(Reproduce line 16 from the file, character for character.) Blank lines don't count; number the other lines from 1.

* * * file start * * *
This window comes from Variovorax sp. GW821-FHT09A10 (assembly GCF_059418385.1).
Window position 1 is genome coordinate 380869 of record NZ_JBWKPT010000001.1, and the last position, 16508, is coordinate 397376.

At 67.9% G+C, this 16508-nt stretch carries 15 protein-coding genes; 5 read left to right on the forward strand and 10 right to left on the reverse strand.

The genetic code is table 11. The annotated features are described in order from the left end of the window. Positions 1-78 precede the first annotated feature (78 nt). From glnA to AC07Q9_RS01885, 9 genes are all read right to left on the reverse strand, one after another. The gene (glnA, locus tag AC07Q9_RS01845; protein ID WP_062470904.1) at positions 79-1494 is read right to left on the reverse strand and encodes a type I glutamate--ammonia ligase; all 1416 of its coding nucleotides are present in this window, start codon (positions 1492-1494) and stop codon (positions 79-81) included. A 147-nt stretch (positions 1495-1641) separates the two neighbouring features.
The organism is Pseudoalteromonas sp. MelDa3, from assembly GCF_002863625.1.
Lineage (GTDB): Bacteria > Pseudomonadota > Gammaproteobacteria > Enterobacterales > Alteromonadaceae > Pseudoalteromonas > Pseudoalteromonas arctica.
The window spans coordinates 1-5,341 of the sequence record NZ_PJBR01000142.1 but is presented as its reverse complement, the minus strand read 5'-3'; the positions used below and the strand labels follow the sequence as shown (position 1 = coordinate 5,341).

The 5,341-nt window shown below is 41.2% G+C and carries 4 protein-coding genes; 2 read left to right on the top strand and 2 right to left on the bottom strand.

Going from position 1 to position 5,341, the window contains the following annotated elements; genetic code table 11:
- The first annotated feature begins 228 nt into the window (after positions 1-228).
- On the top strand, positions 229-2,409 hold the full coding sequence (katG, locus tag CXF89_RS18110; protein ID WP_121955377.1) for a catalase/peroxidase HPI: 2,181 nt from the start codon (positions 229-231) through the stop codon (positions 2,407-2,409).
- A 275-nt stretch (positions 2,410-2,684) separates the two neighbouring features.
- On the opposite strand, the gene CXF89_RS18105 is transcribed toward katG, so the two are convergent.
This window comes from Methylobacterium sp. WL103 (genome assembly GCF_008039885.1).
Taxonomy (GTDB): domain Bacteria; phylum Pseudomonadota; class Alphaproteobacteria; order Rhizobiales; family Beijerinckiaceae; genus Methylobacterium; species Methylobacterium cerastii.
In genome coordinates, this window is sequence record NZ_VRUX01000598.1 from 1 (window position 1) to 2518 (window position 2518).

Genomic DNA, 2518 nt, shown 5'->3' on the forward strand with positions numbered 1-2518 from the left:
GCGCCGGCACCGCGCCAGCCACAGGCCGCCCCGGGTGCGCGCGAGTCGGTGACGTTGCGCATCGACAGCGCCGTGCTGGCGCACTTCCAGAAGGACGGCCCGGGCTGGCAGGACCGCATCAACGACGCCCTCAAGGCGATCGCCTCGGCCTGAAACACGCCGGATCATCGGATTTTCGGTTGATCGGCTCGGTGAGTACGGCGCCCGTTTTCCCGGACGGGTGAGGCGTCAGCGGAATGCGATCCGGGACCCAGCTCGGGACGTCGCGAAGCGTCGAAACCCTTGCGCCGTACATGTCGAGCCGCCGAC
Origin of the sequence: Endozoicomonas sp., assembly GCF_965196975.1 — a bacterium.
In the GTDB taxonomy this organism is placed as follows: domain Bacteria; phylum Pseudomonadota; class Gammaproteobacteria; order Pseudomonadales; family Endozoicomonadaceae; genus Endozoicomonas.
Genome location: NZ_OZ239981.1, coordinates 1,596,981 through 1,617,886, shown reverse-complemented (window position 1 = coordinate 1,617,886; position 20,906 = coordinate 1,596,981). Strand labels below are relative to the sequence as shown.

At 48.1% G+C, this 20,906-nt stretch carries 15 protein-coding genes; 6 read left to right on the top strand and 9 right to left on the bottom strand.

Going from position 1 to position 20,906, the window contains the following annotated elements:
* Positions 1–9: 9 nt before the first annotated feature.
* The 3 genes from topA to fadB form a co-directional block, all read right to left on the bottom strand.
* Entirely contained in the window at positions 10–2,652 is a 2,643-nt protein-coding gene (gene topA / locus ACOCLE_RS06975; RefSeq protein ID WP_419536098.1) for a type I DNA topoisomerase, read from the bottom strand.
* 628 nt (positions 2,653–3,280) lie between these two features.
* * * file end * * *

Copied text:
In genome coordinates, this window is sequence record NZ_VRUX01000598.1 from 1 (window position 1) to 2518 (window position 2518).